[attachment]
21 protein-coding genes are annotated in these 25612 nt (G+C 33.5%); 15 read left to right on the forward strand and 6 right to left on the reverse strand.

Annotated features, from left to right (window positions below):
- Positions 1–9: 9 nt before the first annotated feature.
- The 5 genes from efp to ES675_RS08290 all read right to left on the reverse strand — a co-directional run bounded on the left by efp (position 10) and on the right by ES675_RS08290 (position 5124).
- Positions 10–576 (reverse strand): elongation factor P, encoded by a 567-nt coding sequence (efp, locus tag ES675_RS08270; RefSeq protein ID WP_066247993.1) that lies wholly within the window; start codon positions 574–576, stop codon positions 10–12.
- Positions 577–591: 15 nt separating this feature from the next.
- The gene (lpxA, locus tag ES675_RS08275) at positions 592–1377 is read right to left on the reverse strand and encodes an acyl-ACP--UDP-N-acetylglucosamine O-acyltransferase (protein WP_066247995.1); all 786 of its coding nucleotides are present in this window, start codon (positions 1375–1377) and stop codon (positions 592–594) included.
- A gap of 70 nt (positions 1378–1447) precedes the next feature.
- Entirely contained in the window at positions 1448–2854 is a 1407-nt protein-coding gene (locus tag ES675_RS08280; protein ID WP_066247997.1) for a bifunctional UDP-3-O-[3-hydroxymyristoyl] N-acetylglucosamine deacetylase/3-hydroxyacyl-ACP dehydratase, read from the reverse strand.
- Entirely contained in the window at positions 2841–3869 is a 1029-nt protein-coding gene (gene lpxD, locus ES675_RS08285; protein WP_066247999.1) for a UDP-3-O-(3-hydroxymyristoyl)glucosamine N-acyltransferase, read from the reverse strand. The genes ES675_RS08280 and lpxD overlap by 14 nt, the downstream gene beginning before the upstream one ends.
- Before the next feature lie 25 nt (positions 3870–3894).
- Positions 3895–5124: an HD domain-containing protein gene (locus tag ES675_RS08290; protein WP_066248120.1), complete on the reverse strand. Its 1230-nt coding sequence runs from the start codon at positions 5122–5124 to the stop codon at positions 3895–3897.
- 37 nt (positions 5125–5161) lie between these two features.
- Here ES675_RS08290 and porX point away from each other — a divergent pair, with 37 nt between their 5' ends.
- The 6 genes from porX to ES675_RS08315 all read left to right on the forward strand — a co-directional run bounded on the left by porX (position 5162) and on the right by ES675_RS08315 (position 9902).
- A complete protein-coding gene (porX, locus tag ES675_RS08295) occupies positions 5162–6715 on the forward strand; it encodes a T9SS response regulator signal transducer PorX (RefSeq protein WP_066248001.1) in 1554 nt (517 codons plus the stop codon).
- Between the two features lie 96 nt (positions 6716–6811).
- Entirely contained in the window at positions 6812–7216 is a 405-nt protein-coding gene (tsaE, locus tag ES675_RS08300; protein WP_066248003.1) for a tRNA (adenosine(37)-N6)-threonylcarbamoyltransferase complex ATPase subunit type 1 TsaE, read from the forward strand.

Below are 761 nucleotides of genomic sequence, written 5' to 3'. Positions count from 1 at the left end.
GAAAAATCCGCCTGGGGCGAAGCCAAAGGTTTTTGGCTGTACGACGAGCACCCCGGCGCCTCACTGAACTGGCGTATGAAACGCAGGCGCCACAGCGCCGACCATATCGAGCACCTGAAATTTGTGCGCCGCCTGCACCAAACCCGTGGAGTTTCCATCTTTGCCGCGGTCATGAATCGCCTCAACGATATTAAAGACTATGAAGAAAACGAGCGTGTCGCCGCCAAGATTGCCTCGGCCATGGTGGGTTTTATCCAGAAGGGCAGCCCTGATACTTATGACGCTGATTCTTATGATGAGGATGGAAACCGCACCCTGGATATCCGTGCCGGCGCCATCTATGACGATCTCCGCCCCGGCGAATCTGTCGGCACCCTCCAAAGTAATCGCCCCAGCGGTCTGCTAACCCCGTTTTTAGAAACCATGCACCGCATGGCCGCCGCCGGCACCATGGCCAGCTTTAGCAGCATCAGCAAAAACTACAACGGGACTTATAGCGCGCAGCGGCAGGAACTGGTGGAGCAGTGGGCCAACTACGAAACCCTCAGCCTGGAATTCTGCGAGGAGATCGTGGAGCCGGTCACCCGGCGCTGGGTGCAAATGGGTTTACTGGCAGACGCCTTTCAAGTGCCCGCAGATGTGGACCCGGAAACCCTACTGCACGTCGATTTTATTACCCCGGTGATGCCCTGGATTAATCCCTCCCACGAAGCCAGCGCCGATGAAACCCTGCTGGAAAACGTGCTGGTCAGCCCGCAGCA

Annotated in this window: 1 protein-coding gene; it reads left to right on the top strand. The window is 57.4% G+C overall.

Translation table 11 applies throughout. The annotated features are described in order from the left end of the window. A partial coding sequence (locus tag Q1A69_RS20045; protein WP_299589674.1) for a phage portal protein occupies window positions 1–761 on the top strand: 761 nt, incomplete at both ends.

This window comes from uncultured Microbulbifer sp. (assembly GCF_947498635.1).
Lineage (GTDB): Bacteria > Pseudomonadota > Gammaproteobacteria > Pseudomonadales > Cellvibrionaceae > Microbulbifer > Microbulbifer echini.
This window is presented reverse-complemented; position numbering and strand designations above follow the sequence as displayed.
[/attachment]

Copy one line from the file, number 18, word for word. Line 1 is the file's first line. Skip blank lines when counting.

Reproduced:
- Entirely contained in the window at positions 6812–7216 is a 405-nt protein-coding gene (tsaE, locus tag ES675_RS08300; protein WP_066248003.1) for a tRNA (adenosine(37)-N6)-threonylcarbamoyltransferase complex ATPase subunit type 1 TsaE, read from the forward strand.